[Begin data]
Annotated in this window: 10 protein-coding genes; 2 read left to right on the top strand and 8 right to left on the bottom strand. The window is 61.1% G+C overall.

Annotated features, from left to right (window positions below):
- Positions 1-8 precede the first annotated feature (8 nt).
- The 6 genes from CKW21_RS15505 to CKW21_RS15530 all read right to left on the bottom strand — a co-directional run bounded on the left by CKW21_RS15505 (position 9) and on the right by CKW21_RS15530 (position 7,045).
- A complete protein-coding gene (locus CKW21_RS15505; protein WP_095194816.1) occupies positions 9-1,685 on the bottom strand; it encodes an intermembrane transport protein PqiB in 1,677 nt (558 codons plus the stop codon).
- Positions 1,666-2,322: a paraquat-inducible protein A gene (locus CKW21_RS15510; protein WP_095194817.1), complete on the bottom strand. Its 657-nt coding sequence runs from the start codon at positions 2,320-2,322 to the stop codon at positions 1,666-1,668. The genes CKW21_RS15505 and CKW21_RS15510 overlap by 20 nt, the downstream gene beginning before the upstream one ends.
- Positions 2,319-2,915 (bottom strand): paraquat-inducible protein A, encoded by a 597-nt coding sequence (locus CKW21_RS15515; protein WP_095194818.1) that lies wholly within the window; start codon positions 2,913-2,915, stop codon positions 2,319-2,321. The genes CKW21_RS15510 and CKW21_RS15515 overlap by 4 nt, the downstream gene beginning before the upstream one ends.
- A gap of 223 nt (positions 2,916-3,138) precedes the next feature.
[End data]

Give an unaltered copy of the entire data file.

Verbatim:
Annotated in this window: 10 protein-coding genes; 2 read left to right on the top strand and 8 right to left on the bottom strand. The window is 61.1% G+C overall.

Annotated features, from left to right (window positions below):
- Positions 1-8 precede the first annotated feature (8 nt).
- The 6 genes from CKW21_RS15505 to CKW21_RS15530 all read right to left on the bottom strand — a co-directional run bounded on the left by CKW21_RS15505 (position 9) and on the right by CKW21_RS15530 (position 7,045).
- A complete protein-coding gene (locus CKW21_RS15505; protein WP_095194816.1) occupies positions 9-1,685 on the bottom strand; it encodes an intermembrane transport protein PqiB in 1,677 nt (558 codons plus the stop codon).
- Positions 1,666-2,322: a paraquat-inducible protein A gene (locus CKW21_RS15510; protein WP_095194817.1), complete on the bottom strand. Its 657-nt coding sequence runs from the start codon at positions 2,320-2,322 to the stop codon at positions 1,666-1,668. The genes CKW21_RS15505 and CKW21_RS15510 overlap by 20 nt, the downstream gene beginning before the upstream one ends.
- Positions 2,319-2,915 (bottom strand): paraquat-inducible protein A, encoded by a 597-nt coding sequence (locus CKW21_RS15515; protein WP_095194818.1) that lies wholly within the window; start codon positions 2,913-2,915, stop codon positions 2,319-2,321. The genes CKW21_RS15510 and CKW21_RS15515 overlap by 4 nt, the downstream gene beginning before the upstream one ends.
- A gap of 223 nt (positions 2,916-3,138) precedes the next feature.